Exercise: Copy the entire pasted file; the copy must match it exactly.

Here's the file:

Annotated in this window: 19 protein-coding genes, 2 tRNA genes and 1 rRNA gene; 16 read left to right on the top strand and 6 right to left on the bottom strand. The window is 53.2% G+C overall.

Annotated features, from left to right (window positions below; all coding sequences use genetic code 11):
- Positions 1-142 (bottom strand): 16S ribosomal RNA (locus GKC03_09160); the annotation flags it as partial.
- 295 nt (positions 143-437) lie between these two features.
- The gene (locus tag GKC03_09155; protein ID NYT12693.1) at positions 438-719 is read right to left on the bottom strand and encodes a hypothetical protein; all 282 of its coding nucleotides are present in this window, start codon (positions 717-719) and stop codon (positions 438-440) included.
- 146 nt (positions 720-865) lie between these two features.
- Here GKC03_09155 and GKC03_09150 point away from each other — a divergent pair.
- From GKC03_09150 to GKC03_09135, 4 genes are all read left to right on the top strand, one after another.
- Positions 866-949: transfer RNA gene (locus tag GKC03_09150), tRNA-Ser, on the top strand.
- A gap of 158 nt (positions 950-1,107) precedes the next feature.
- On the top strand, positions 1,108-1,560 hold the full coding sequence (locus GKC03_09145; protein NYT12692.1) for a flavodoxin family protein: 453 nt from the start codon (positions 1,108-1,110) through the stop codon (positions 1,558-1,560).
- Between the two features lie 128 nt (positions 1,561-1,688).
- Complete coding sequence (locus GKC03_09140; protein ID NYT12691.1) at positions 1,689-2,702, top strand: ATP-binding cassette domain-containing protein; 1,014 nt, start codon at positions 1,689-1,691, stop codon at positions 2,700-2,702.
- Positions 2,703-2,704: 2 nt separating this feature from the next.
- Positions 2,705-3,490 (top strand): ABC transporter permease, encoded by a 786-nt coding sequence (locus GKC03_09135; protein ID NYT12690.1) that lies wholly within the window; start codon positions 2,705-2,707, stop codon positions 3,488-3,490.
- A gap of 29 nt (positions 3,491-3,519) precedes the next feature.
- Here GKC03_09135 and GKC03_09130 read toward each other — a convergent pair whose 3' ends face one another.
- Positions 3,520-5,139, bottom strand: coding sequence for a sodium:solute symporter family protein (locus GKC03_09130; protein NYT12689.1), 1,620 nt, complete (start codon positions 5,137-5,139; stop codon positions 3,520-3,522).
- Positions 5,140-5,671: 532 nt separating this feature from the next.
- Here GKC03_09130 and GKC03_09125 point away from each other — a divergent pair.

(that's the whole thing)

Annotated in this window: 19 protein-coding genes, 2 tRNA genes and 1 rRNA gene; 16 read left to right on the top strand and 6 right to left on the bottom strand. The window is 53.2% G+C overall.

Annotated features, from left to right (window positions below; all coding sequences use genetic code 11):
- Positions 1-142 (bottom strand): 16S ribosomal RNA (locus GKC03_09160); the annotation flags it as partial.
- 295 nt (positions 143-437) lie between these two features.
- The gene (locus tag GKC03_09155; protein ID NYT12693.1) at positions 438-719 is read right to left on the bottom strand and encodes a hypothetical protein; all 282 of its coding nucleotides are present in this window, start codon (positions 717-719) and stop codon (positions 438-440) included.
- 146 nt (positions 720-865) lie between these two features.
- Here GKC03_09155 and GKC03_09150 point away from each other — a divergent pair.
- From GKC03_09150 to GKC03_09135, 4 genes are all read left to right on the top strand, one after another.
- Positions 866-949: transfer RNA gene (locus tag GKC03_09150), tRNA-Ser, on the top strand.
- A gap of 158 nt (positions 950-1,107) precedes the next feature.
- On the top strand, positions 1,108-1,560 hold the full coding sequence (locus GKC03_09145; protein NYT12692.1) for a flavodoxin family protein: 453 nt from the start codon (positions 1,108-1,110) through the stop codon (positions 1,558-1,560).
- Between the two features lie 128 nt (positions 1,561-1,688).
- Complete coding sequence (locus GKC03_09140; protein ID NYT12691.1) at positions 1,689-2,702, top strand: ATP-binding cassette domain-containing protein; 1,014 nt, start codon at positions 1,689-1,691, stop codon at positions 2,700-2,702.
- Positions 2,703-2,704: 2 nt separating this feature from the next.
- Positions 2,705-3,490 (top strand): ABC transporter permease, encoded by a 786-nt coding sequence (locus GKC03_09135; protein ID NYT12690.1) that lies wholly within the window; start codon positions 2,705-2,707, stop codon positions 3,488-3,490.
- A gap of 29 nt (positions 3,491-3,519) precedes the next feature.
- Here GKC03_09135 and GKC03_09130 read toward each other — a convergent pair whose 3' ends face one another.
- Positions 3,520-5,139, bottom strand: coding sequence for a sodium:solute symporter family protein (locus GKC03_09130; protein NYT12689.1), 1,620 nt, complete (start codon positions 5,137-5,139; stop codon positions 3,520-3,522).
- Positions 5,140-5,671: 532 nt separating this feature from the next.
- Here GKC03_09130 and GKC03_09125 point away from each other — a divergent pair.